Jessica L. Lee Food and Drug Administration, USA
Isabelle Lousada Amyloidosis Research Consortium, USA
Michelle L. Mauermann Mayo Clinic, USA
Mathew Maurer Columbia University, USA
Vaishali Sanchorawala Boston University School of Medicine, USA
James Signorovitch Analysis Group Inc., USA
Kimberly Smith Food and Drug Administration, USA
Ashutosh D. Wechalekar University College London, UK
Brendan M. Weiss Janssen Research & Development, USA
Michelle K. White Optum, USA

FDA disclosure

The findings and conclusions in this presentation have not been formally disseminated by the Food and Drug Administration and should not be construed to represent any Agency determination or policy. The mention of commercial products, their sources, or their use in connection with material reported herein is not to be construed as either an actual or implied endorsement of such products by the Department of Health and Human Services.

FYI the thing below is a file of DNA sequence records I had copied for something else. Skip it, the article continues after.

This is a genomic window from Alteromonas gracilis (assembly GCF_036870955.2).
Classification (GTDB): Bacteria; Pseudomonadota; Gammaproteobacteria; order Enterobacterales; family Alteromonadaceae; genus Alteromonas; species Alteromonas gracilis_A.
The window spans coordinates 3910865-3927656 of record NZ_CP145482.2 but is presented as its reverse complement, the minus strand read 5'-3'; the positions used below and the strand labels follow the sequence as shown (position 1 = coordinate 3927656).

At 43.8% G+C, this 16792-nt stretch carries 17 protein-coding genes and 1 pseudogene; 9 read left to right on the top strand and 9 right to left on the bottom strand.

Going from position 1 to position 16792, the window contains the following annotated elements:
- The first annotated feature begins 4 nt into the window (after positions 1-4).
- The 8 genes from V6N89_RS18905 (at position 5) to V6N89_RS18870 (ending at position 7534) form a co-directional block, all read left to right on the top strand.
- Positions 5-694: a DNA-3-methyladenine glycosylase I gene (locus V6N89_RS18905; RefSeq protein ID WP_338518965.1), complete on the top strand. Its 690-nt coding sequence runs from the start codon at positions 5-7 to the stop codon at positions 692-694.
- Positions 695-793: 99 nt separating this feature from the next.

Funding

The Amyloidosis Forum is funded by the Amyloidosis Research Consortium (ARC). ARC is funded through private/philanthropic donations, as well as grants from for-profit pharma and biotech companies. ARC retains all influence, control and autonomy over projects for which it’s received external support.

ARC received grants from Abbvie, Alexion, Caelum, and Takeda in support of the Inaugural Amyloidosis Forum. ARC was responsible for co-developing the agenda of the Inaugural Amyloidosis Forum, selecting speakers and panelists, production of meeting materials, and publication.